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A Head-Spinning Week In The Mueller Probe Produces A Sentence And A Plea


Another head-spinning week on the Russia beat. The president's former personal lawyer was sentenced to three years in prison after he implicated Donald Trump in a scheme to make hush-money payments to women during the 2016 campaign. Prosecutors in New York unveiled a cooperation agreement with the publisher of The National Enquirer, who may have stories to share. And the investigation seems to have widened to include the funding of the Trump inauguration committee. Here to discuss all that and more is NPR national justice correspondent Carrie Johnson. Carrie, thanks so much for being with us.

CARRIE JOHNSON, BYLINE: Good morning, Scott.

SIMON: Let's, of course, begin with Michael Cohen. He once promised to take a bullet for President Trump. Now he's flipped on him. What's the latest?

JOHNSON: Michael Cohen says Trump directed him to take care of payments for two women with whom Trump allegedly had affairs. The idea, Cohen says, was to influence the election. Cohen says he had blind loyalty to Donald Trump, but that's over now. Here he is talking to ABC News this week.


MICHAEL COHEN: People of the United States of America - the people of the world don't believe what he's saying. The man doesn't tell the truth. And it's sad that I should take responsibility for his dirty deeds.

JOHNSON: Well, President Trump and the White House say it's Michael Cohen who's the liar. Trump has also called Cohen weak. A judge in New York has sentenced Cohen to three years of prison time. But here's the problem for the president - the special counsel investigating Russian interference says Cohen has been a big help. He's provided prosecutors with information about his contacts with executives in the Trump Organization and at the White House.

SIMON: And Mr. Cohen gets support for his story from the publisher of The National Enquirer. What did we learn from him this week?

JOHNSON: We learned that AMI, which publishes The National Enquirer, got a nonprosecution agreement with the Justice Department. AMI basically admitted it made a $150,000 payment to a woman who said she had an affair with Donald Trump. And the company says it paid the hush money to ensure this woman did not publicize damaging allegations about Trump before the 2016 election. And that's a crime, Scott.

SIMON: Yeah.

JOHNSON: For his part, President Trump says he relied on Michael Cohen. That's what lawyers are for, he says.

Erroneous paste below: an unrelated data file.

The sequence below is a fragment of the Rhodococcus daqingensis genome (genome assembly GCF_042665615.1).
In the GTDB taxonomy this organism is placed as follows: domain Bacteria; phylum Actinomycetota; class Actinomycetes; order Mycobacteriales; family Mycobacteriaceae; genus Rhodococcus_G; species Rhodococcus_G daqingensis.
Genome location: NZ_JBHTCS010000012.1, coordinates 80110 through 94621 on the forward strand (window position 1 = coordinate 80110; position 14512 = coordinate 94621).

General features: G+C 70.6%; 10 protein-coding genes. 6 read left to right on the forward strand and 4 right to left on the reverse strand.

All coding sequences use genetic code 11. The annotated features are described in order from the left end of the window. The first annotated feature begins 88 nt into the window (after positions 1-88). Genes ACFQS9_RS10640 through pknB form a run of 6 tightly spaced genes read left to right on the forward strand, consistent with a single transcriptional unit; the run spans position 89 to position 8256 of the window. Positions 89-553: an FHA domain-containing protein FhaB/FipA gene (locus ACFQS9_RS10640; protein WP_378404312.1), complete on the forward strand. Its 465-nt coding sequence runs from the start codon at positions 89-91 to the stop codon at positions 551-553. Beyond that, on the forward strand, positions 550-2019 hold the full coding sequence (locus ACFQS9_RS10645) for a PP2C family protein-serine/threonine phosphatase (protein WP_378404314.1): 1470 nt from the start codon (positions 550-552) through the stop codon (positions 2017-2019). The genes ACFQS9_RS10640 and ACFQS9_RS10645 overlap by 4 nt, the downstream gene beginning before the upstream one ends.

SIMON: Just as the news maybe started to move past President Trump, a new revelation - The Wall Street Journal. Nobody's who's obviously the opinion page has often supported the president. The news page reports that prosecutors are investigating how the inauguration was funded.

JOHNSON: Yeah. That seems to have Michael Cohen connection, too. The Journal says Cohen has a recording of a woman who worked on inaugural events. And she was apparently raising questions about spending. Now, the committee itself says it's not aware of any investigation and that it complied with the law. But it's worth noting that over the summer, a Washington, D.C., lobbyist pleaded guilty to steering foreign money to the inaugural events. Prosecutors in New York are not talking about how far along this investigation is.

SIMON: You have a secret court case you can tell us about?

JOHNSON: (Laughter).

SIMON: I understand it came up this week.

JOHNSON: Yeah. I was staking out the courthouse on Friday along with a bunch of other reporters. The thinking is that there was a hearing on Friday in the appeals court and a case that somehow relates to the Mueller investigation - the special counsel investigation. But court officials closed the entire floor during the arguments. So we staked out the elevators. We staked out the parking garage. The lawyers involved got away without being seen. You know, it's hard to know how big a deal this is. But it is a sign of how intense the interest in this investigation has become.

SIMON: And we have to ask you before you go about the event coming up this week - the sentencing of Michael Flynn, the former national security adviser.

JOHNSON: Yeah...

SIMON: Does it look like he's going to prison?

JOHNSON: Yeah. Michael Flynn, remember, pleaded guilty to lying to the FBI about his contacts with the former Russian ambassador. He's got 33 years of military service under his belt. He tried to, in some ways, minimize the seriousness of his offense. And prosecutors slapped back at him late Friday in a motion. But they still say he's been a model cooperator, Scott. And they believe he deserves little or no prison time when he's sentenced on Tuesday.

SIMON: NPR's Carrie Johnson, thanks so much for joining us.

JOHNSON: My pleasure. Transcript provided by NPR, Copyright NPR.

Carrie Johnson
Carrie Johnson is a justice correspondent for the Washington Desk.